Banned component sales. A blocked $142bn chip takeover. Fresh concessions demanded on a second chip deal. If this is just the warm-up, analysts say the US-China tech wars look likely to severely disrupt the global tech sector on both sides of the Pacific. Such disputes are rooted in US anxiety over China’s tech power and the methods it employs to amass it. They are set to intensify with Washington’s Section 301 investigation into the alleged Chinese theft of US intellectual property and practice of forcing technology transfers from foreign investors.

Early strikes have hit at hardware companies, including smartphone and telecoms equipment maker Huawei, which has served as a lightning rod for US fears about Chinese snooping and state largesse, and rival ZTE. Huawei denies its technology is used for surveillance. As US pressure escalates, proposals published this week call for barring US agencies from using technology from Huawei or ZTE and a ban on the US military contracting vendors that work with either.

All this threatens, in the words of one consultant, to wreak “economic carnage”. For its part, China has long fretted over its reliance on semiconductor imports. The nation spends more on imported silicon, which sits is at the heart of smartphones, gaming consoles and other electronics, than it does on oil. For all its advances in artificial intelligence and the internet, the silicon layer on which much of the tech sector sits is threadbare. The resulting conflict, say analysts, strikes at the heart of China’s ambitions and is likely to curb revenues as well as disrupt supply chains at foreign multinationals, many of which see the country as a key market.

But it is also prompting a rethink at the corporate level in China, with tech companies looking to develop their own chips. “The complexity of this issue is mind-boggling because the electronics value chains are much more complex and globally integrated than they were in the past,” said Christopher Thomas, partner in McKinsey’s Beijing practice.

Washington first hit out at ZTE, imposing a seven-year ban on purchases of US components after accusing it of illegally selling restricted equipment to Iran. ZTE relies on US sources for its newest Axon M smartphone, buying protective glass and 60 per cent of other electronics from the likes of Qualcomm, SanDisk and Skyworks Solutions, according to consultancy ABI. The trouble for ZTE and China is that alternative sources, in Japan or South Korea, would not be able to add sufficient capacity, and domestic state-subsidised chipmakers such as SMIC and Tsinghua Unigroup lag well behind their rivals.

As part of its response to last week’s US trade demands, Beijing wants the ban on ZTE lifted, as well as an end to restrictions on US exports of sensitive high-tech products. Chinese efforts to acquire overseas chip assets have also fallen foul of US regulators. Xcerra, the Massachusetts-based testing chip company, was the latest casualty, when it in February ditched its agreement to be acquired by a state-backed fund in the face of regulatory hurdles.

Last year the US scuppered China’s planned purchases of Lattice Semiconductor and Aixtron, a German maker of chip equipment, on national security grounds. Facing these roadblocks, China has taken some pre-emptive steps to wean itself off foreign technology. Max Zenglein, senior economist at the Mercator Institute for China Studies, a Berlin think-tank, points to efforts to woo more workers from overseas, including specific measures this year aimed at attracting workers from Taiwan, home to big chipmakers such as TSMC.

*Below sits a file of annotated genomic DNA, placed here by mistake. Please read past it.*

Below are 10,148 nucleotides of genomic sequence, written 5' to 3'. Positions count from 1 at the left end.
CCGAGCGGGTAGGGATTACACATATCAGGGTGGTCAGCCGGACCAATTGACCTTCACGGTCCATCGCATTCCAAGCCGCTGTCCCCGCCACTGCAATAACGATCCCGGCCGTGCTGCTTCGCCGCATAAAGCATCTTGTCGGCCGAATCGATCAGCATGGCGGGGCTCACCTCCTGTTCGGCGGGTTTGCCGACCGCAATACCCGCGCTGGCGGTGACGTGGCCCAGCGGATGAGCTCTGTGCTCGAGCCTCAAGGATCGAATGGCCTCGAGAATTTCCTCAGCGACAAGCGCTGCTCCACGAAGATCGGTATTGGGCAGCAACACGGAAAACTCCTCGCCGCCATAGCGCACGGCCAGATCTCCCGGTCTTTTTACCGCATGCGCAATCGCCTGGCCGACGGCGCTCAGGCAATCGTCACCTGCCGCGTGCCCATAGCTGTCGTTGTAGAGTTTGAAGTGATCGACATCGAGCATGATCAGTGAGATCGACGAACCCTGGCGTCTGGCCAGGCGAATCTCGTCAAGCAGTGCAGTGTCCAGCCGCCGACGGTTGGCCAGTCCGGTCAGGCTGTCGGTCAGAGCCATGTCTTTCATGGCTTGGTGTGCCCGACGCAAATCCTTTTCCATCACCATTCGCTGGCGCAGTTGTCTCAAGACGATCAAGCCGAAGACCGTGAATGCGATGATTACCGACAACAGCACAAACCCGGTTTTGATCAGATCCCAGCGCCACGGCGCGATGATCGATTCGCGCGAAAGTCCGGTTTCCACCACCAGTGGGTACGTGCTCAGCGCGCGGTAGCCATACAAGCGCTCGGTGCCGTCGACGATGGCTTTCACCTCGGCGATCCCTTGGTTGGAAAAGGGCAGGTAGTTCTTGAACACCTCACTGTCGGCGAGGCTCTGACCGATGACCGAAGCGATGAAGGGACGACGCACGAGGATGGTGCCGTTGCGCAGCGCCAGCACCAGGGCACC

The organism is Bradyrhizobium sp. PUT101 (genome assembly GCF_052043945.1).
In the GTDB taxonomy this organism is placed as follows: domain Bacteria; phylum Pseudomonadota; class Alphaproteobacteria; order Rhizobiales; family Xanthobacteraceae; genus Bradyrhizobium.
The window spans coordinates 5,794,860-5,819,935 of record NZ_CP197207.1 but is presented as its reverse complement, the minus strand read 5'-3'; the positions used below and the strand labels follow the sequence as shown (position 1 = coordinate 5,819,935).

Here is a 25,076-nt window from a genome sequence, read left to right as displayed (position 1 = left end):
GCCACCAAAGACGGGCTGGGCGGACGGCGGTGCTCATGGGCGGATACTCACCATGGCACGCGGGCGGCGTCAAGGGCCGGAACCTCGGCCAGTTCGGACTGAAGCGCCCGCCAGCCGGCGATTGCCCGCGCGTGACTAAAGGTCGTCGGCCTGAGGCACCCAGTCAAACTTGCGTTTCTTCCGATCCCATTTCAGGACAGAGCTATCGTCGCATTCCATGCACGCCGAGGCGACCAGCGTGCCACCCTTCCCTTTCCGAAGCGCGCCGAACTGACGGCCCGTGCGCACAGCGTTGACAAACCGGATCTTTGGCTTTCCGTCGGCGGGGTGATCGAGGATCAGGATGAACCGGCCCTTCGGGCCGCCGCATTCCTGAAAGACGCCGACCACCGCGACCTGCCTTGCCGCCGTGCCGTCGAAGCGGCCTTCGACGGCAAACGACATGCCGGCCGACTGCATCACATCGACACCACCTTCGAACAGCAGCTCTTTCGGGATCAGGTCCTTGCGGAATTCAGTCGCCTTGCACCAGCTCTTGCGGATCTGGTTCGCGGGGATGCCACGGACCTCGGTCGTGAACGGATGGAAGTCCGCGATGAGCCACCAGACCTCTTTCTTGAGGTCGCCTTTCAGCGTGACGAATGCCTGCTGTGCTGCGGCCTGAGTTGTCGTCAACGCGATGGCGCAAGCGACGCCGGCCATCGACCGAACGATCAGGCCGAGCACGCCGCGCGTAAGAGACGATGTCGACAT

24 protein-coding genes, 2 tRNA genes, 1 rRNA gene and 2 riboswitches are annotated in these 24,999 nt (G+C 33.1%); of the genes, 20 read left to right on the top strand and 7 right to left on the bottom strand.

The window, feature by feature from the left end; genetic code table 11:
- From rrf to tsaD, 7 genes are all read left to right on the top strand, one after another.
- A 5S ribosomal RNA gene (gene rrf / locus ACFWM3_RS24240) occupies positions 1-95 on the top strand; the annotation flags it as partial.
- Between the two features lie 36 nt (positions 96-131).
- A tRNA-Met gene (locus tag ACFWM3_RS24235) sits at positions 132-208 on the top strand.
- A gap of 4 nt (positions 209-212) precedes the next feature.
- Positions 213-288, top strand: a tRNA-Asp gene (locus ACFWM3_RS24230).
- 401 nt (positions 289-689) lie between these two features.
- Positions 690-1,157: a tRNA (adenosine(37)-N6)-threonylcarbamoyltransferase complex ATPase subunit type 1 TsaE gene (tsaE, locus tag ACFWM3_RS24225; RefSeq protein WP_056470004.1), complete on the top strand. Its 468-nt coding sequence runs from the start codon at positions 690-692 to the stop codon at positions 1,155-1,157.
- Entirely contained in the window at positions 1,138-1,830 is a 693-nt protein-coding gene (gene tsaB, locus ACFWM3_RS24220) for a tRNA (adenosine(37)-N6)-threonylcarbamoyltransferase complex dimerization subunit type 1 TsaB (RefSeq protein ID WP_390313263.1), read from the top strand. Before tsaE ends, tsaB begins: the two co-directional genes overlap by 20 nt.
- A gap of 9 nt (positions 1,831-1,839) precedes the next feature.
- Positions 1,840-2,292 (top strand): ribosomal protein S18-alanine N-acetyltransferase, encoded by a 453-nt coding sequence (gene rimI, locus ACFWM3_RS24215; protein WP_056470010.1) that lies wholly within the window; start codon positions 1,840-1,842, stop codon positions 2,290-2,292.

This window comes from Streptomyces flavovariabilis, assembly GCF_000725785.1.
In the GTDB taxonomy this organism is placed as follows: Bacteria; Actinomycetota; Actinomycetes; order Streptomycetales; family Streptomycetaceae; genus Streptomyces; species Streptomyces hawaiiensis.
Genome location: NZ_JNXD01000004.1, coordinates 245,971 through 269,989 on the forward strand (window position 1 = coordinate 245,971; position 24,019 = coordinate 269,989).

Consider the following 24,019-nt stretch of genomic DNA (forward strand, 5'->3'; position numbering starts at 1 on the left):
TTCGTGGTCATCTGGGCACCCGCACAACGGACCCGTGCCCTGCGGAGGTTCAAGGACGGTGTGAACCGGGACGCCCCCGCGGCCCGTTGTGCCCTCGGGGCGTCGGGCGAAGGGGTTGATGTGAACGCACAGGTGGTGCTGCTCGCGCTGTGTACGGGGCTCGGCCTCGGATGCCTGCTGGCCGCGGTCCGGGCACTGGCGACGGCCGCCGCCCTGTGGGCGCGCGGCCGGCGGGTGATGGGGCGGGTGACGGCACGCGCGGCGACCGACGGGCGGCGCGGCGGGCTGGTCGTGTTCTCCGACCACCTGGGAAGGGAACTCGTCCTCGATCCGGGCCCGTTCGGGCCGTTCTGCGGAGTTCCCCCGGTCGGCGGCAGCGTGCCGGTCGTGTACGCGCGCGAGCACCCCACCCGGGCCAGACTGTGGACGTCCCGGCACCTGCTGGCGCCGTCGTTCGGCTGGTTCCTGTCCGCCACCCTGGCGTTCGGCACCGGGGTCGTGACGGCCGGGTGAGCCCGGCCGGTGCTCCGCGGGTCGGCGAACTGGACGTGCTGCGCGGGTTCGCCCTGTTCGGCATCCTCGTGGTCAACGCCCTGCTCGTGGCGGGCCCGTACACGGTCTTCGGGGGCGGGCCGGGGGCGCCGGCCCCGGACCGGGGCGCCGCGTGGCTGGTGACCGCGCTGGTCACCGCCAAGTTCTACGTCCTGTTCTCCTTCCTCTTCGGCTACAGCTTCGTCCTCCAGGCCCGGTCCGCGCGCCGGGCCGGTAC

Tech companies also have moved more processes in-house, developing vertically integrated models to try to inoculate them against supply chain disruptions. Those going this route include handset makers Xiaomi and Huawei, which is banned from selling most of its products into the US. Jack Ma’s tech giant Alibaba is working on a neural network chip capable of carrying out AI functions such as facial and speech recognition with substantially less power, and is also acquiring local chipmaker C-Sky Microsystems.

But Chinese tech companies’ progress in developing their own technology, measured by growth in patents or research and development spending, is part of the problem, according to Edison Lee, analyst at Jefferies. He said US President Donald Trump “has definitely come to the conclusion China is going to overtake the US in terms of tech abilities and prowess, because I think his reasoning is China has done a lot of R&D over the past five to six years but where did they get the base from? The base is copying technology from the western world and then improving it and building on it.”

Alibaba is pouring $15bn into R&D, and many of the big tech groups are running joint innovation labs with the government. Another flashpoint highlighted by analysts is 5G, the next-generation wireless standard that Huawei has been working to develop. Qualcomm’s proposed $142bn takeover by Singapore-registered Broadcom was scuttled by concerns in Washington that it might lead to reduced R&D spending by the US company, allowing China to steal a lead in 5G development.

All of this has left the US fretting that failure to clip such groups’ wings will hand China the lead on subsequent generations of key mobile technologies, too. “Will China widen its lead?” asked Mr Lee. “If Nokia and Ericsson go out of business and it’s just Huawei and ZTE [left], the American [telcos] can never upgrade.”